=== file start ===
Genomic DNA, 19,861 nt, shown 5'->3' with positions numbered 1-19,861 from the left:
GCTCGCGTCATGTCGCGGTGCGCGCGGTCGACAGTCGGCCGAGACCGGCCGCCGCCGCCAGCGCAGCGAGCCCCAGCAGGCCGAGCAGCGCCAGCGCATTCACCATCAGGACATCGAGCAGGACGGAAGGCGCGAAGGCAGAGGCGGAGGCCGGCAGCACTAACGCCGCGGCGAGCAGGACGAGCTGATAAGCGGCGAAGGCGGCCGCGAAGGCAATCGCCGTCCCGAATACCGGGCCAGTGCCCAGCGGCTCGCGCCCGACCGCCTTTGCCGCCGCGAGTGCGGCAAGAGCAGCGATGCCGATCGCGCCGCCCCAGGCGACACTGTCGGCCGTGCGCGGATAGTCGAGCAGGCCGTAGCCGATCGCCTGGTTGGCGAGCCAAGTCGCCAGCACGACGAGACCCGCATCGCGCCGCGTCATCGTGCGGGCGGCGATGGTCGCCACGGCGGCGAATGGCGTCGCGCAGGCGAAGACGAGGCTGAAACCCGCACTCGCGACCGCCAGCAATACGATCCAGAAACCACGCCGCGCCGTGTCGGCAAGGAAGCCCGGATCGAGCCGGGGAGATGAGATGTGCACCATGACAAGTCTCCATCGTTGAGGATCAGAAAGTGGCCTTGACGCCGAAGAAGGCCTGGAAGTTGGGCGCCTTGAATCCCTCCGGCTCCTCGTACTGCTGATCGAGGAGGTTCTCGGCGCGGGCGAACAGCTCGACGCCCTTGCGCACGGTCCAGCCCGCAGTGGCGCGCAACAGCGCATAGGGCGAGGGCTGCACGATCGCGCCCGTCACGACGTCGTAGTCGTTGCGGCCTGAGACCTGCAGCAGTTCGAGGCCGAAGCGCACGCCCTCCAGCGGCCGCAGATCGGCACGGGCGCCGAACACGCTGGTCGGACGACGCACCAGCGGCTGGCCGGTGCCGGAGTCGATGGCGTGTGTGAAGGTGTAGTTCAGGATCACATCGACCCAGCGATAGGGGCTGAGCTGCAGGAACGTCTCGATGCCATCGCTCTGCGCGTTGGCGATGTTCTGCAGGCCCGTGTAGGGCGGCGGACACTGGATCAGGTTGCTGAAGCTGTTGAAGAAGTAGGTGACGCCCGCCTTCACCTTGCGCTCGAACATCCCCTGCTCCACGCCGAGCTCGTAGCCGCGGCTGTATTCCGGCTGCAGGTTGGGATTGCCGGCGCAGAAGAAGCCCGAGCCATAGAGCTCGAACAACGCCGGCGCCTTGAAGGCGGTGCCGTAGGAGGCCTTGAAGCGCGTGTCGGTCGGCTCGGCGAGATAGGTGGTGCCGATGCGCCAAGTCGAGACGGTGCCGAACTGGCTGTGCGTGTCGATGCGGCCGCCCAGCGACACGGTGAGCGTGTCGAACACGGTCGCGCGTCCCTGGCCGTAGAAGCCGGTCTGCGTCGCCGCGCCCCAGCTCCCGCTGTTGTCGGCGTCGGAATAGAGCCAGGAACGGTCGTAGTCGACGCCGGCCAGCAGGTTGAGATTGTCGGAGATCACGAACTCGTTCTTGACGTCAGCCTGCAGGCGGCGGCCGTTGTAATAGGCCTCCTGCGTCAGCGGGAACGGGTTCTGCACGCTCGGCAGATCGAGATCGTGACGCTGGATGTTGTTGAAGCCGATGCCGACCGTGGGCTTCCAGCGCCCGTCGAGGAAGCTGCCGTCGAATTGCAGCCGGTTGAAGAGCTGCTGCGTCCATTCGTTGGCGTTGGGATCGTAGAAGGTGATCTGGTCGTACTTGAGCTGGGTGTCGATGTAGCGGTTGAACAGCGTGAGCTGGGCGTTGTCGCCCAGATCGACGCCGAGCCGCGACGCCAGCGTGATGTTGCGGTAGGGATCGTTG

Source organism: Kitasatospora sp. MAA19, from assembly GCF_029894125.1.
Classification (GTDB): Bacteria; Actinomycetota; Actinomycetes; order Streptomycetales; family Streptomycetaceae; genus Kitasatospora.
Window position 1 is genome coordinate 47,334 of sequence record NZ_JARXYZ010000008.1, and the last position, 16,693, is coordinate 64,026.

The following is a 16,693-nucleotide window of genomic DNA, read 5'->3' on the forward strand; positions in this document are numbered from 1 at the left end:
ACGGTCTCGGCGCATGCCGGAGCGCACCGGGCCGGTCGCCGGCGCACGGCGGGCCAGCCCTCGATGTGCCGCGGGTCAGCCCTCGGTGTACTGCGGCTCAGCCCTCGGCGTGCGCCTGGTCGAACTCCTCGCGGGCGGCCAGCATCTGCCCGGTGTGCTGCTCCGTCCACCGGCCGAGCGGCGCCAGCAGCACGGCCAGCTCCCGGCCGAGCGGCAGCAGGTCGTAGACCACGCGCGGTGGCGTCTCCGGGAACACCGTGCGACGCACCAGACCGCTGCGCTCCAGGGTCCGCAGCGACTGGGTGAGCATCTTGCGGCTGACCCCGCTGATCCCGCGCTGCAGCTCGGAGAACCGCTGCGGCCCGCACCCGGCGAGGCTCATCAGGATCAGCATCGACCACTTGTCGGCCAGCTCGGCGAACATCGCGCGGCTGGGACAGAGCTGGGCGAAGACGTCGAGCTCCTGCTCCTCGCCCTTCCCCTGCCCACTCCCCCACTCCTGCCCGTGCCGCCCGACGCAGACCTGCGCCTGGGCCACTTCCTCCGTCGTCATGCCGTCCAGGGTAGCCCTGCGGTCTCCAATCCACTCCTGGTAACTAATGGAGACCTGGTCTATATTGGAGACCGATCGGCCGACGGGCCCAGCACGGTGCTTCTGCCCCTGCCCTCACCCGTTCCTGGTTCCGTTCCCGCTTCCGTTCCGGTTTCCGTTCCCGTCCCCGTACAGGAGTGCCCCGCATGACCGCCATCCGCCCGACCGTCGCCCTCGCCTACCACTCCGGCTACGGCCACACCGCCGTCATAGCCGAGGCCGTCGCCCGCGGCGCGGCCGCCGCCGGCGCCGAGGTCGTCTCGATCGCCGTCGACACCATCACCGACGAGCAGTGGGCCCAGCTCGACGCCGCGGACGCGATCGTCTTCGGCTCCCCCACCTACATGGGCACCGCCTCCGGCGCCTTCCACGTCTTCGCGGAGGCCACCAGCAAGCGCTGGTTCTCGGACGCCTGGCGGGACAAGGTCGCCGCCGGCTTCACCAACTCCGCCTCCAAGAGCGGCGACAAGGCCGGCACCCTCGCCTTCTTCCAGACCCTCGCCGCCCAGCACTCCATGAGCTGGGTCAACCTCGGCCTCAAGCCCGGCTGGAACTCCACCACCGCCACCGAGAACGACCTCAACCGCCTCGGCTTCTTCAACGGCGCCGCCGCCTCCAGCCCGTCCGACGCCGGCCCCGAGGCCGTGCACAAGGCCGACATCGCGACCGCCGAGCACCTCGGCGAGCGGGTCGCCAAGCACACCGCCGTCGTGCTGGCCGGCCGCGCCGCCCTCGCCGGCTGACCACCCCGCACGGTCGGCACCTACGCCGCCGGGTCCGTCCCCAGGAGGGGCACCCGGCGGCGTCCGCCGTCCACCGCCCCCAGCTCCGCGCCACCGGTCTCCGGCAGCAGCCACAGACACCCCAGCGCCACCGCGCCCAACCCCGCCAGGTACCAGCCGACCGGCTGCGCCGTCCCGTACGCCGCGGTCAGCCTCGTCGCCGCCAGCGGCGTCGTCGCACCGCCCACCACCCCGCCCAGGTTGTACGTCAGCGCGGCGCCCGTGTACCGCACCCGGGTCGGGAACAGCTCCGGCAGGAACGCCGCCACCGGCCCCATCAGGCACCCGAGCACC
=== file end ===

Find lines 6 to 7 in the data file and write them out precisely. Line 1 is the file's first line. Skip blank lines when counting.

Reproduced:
The following is a 16,693-nucleotide window of genomic DNA, read 5'->3' on the forward strand; positions in this document are numbered from 1 at the left end:
ACGGTCTCGGCGCATGCCGGAGCGCACCGGGCCGGTCGCCGGCGCACGGCGGGCCAGCCCTCGATGTGCCGCGGGTCAGCCCTCGGTGTACTGCGGCTCAGCCCTCGGCGTGCGCCTGGTCGAACTCCTCGCGGGCGGCCAGCATCTGCCCGGTGTGCTGCTCCGTCCACCGGCCGAGCGGCGCCAGCAGCACGGCCAGCTCCCGGCCGAGCGGCAGCAGGTCGTAGACCACGCGCGGTGGCGTCTCCGGGAACACCGTGCGACGCACCAGACCGCTGCGCTCCAGGGTCCGCAGCGACTGGGTGAGCATCTTGCGGCTGACCCCGCTGATCCCGCGCTGCAGCTCGGAGAACCGCTGCGGCCCGCACCCGGCGAGGCTCATCAGGATCAGCATCGACCACTTGTCGGCCAGCTCGGCGAACATCGCGCGGCTGGGACAGAGCTGGGCGAAGACGTCGAGCTCCTGCTCCTCGCCCTTCCCCTGCCCACTCCCCCACTCCTGCCCGTGCCGCCCGACGCAGACCTGCGCCTGGGCCACTTCCTCCGTCGTCATGCCGTCCAGGGTAGCCCTGCGGTCTCCAATCCACTCCTGGTAACTAATGGAGACCTGGTCTATATTGGAGACCGATCGGCCGACGGGCCCAGCACGGTGCTTCTGCCCCTGCCCTCACCCGTTCCTGGTTCCGTTCCCGCTTCCGTTCCGGTTTCCGTTCCCGTCCCCGTACAGGAGTGCCCCGCATGACCGCCATCCGCCCGACCGTCGCCCTCGCCTACCACTCCGGCTACGGCCACACCGCCGTCATAGCCGAGGCCGTCGCCCGCGGCGCGGCCGCCGCCGGCGCCGAGGTCGTCTCGATCGCCGTCGACACCATCACCGACGAGCAGTGGGCCCAGCTCGACGCCGCGGACGCGATCGTCTTCGGCTCCCCCACCTACATGGGCACCGCCTCCGGCGCCTTCCACGTCTTCGCGGAGGCCACCAGCAAGCGCTGGTTCTCGGACGCCTGGCGGGACAAGGTCGCCGCCGGCTTCACCAACTCCGCCTCCAAGAGCGGCGACAAGGCCGGCACCCTCGCCTTCTTCCAGACCCTCGCCGCCCAGCACTCCATGAGCTGGGTCAACCTCGGCCTCAAGCCCGGCTGGAACTCCACCACCGCCACCGAGAACGACCTCAACCGCCTCGGCTTCTTCAACGGCGCCGCCGCCTCCAGCCCGTCCGACGCCGGCCCCGAGGCCGTGCACAAGGCCGACATCGCGACCGCCGAGCACCTCGGCGAGCGGGTCGCCAAGCACACCGCCGTCGTGCTGGCCGGCCGCGCCGCCCTCGCCGGCTGACCACCCCGCACGGTCGGCACCTACGCCGCCGGGTCCGTCCCCAGGAGGGGCACCCGGCGGCGTCCGCCGTCCACCGCCCCCAGCTCCGCGCCACCGGTCTCCGGCAGCAGCCACAGACACCCCAGCGCCACCGCGCCCAACCCCGCCAGGTACCAGCCGACCGGCTGCGCCGTCCCGTACGCCGCGGTCAGCCTCGTCGCCGCCAGCGGCGTCGTCGCACCGCCCACCACCCCGCCCAGGTTGTACGTCAGCGCGGCGCCCGTGTACCGCACCCGGGTCGGGAACAGCTCCGGCAGGAACGCCGCCACCGGCCCCATCAGGCACCCGAGCACC